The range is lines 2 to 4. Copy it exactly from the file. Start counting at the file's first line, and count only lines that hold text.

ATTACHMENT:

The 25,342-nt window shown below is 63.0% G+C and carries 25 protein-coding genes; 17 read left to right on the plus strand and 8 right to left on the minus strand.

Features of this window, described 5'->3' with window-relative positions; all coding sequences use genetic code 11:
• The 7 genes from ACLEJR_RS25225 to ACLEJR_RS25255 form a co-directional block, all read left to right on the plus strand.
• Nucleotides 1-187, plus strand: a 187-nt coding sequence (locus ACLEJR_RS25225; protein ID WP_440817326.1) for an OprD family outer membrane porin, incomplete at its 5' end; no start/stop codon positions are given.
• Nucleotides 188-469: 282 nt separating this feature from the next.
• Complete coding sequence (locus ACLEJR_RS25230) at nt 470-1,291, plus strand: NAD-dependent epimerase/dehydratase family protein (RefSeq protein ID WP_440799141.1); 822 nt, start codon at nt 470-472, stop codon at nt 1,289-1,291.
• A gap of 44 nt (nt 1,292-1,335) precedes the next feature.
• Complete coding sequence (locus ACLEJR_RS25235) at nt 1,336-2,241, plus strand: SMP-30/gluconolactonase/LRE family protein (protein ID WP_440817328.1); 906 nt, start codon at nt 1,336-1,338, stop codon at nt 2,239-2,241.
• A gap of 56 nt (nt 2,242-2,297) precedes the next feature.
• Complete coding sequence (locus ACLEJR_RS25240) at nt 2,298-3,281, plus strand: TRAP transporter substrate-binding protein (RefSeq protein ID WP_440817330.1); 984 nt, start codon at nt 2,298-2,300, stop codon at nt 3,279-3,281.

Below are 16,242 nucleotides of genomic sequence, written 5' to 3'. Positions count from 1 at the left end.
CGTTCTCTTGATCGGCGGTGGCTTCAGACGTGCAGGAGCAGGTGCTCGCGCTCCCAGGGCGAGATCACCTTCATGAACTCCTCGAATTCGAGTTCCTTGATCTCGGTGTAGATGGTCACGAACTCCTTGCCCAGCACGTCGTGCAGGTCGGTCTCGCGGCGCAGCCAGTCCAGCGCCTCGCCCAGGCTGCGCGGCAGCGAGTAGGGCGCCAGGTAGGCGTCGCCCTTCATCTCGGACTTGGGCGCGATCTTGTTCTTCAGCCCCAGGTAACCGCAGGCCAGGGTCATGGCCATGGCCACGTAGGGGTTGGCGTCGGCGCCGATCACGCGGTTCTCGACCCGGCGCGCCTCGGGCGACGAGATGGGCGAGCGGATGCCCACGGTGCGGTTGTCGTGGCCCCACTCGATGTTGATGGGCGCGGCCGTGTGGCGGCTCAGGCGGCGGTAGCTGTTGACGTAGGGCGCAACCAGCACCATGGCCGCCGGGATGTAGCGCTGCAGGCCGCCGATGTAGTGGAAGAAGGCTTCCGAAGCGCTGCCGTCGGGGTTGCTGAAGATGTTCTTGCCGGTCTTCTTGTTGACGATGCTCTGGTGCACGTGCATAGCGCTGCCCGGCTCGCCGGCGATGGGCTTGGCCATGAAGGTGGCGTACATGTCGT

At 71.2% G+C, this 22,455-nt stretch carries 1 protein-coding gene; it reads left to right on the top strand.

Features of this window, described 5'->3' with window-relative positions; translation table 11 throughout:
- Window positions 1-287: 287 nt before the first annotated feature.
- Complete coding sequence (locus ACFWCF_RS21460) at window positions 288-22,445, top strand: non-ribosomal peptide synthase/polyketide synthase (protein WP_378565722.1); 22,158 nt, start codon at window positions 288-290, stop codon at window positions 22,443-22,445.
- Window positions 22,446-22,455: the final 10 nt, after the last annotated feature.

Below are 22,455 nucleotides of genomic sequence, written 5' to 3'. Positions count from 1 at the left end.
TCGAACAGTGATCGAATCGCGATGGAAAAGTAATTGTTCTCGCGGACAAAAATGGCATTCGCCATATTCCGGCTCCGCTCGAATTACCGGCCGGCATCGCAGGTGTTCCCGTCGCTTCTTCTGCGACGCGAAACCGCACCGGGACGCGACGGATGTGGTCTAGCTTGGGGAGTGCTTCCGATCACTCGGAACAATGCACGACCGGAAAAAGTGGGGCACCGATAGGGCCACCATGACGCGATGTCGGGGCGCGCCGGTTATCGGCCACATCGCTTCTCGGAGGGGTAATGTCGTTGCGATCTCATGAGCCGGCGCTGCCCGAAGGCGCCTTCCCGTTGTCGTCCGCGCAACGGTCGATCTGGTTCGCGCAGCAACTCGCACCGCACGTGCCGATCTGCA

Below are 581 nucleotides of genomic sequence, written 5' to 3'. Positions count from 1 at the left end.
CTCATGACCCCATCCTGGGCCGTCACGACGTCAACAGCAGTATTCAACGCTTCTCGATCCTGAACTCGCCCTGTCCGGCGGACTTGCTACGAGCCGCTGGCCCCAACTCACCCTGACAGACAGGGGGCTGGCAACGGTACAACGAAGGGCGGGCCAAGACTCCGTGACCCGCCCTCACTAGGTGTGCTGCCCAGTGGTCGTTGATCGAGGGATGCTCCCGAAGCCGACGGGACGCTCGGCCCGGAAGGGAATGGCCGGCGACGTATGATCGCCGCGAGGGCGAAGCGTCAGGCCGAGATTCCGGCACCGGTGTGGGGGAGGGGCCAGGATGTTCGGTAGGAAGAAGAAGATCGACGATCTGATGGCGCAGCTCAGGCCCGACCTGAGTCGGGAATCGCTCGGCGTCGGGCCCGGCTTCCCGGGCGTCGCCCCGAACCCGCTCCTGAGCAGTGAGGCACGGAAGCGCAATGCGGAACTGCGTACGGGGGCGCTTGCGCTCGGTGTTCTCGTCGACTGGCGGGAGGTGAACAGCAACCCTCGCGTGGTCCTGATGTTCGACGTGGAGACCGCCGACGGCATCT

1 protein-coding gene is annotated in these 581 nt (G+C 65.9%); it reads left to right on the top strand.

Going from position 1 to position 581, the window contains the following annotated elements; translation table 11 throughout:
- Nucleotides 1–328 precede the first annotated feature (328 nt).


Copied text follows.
Features of this window, described 5'->3' with window-relative positions; all coding sequences use genetic code 11:
• The 7 genes from ACLEJR_RS25225 to ACLEJR_RS25255 form a co-directional block, all read left to right on the plus strand.
• Nucleotides 1-187, plus strand: a 187-nt coding sequence (locus ACLEJR_RS25225; protein ID WP_440817326.1) for an OprD family outer membrane porin, incomplete at its 5' end; no start/stop codon positions are given.